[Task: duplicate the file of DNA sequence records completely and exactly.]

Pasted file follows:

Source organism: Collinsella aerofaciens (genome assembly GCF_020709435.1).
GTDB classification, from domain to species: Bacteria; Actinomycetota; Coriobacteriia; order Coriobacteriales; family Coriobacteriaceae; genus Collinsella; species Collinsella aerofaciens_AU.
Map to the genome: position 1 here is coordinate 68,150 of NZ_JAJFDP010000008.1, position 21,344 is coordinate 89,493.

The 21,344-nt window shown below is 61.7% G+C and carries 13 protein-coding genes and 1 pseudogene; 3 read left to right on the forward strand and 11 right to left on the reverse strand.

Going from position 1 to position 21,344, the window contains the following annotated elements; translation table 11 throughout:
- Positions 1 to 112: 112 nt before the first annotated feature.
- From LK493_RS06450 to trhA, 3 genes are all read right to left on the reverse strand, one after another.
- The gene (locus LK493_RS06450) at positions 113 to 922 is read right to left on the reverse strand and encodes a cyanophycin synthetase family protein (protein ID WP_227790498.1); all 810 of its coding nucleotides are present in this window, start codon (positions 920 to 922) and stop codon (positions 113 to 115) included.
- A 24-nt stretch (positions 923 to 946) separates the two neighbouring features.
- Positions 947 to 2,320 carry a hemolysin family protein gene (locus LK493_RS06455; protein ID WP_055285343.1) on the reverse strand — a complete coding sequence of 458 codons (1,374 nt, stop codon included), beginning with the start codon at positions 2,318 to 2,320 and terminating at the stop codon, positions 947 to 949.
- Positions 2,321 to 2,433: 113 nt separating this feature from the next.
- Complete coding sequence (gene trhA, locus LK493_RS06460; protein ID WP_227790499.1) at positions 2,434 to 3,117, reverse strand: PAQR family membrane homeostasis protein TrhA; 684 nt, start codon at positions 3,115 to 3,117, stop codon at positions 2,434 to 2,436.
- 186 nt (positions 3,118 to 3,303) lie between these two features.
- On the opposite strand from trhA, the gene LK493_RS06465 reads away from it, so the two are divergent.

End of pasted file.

Source organism: Collinsella aerofaciens (genome assembly GCF_020709435.1).
GTDB classification, from domain to species: Bacteria; Actinomycetota; Coriobacteriia; order Coriobacteriales; family Coriobacteriaceae; genus Collinsella; species Collinsella aerofaciens_AU.
Map to the genome: position 1 here is coordinate 68,150 of NZ_JAJFDP010000008.1, position 21,344 is coordinate 89,493.

The 21,344-nt window shown below is 61.7% G+C and carries 13 protein-coding genes and 1 pseudogene; 3 read left to right on the forward strand and 11 right to left on the reverse strand.

Going from position 1 to position 21,344, the window contains the following annotated elements; translation table 11 throughout:
- Positions 1 to 112: 112 nt before the first annotated feature.
- From LK493_RS06450 to trhA, 3 genes are all read right to left on the reverse strand, one after another.
- The gene (locus LK493_RS06450) at positions 113 to 922 is read right to left on the reverse strand and encodes a cyanophycin synthetase family protein (protein ID WP_227790498.1); all 810 of its coding nucleotides are present in this window, start codon (positions 920 to 922) and stop codon (positions 113 to 115) included.
- A 24-nt stretch (positions 923 to 946) separates the two neighbouring features.
- Positions 947 to 2,320 carry a hemolysin family protein gene (locus LK493_RS06455; protein ID WP_055285343.1) on the reverse strand — a complete coding sequence of 458 codons (1,374 nt, stop codon included), beginning with the start codon at positions 2,318 to 2,320 and terminating at the stop codon, positions 947 to 949.
- Positions 2,321 to 2,433: 113 nt separating this feature from the next.
- Complete coding sequence (gene trhA, locus LK493_RS06460; protein ID WP_227790499.1) at positions 2,434 to 3,117, reverse strand: PAQR family membrane homeostasis protein TrhA; 684 nt, start codon at positions 3,115 to 3,117, stop codon at positions 2,434 to 2,436.
- 186 nt (positions 3,118 to 3,303) lie between these two features.
- On the opposite strand from trhA, the gene LK493_RS06465 reads away from it, so the two are divergent.